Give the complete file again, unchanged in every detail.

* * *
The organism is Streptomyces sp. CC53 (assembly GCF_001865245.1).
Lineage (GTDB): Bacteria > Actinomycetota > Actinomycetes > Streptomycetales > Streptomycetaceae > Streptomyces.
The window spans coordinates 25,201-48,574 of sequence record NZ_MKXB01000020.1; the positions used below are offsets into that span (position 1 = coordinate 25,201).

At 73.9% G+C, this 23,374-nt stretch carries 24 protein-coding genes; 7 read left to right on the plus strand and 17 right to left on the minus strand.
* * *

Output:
The organism is Streptomyces sp. CC53 (assembly GCF_001865245.1).
Lineage (GTDB): Bacteria > Actinomycetota > Actinomycetes > Streptomycetales > Streptomycetaceae > Streptomyces.
The window spans coordinates 25,201-48,574 of sequence record NZ_MKXB01000020.1; the positions used below are offsets into that span (position 1 = coordinate 25,201).

At 73.9% G+C, this 23,374-nt stretch carries 24 protein-coding genes; 7 read left to right on the plus strand and 17 right to left on the minus strand.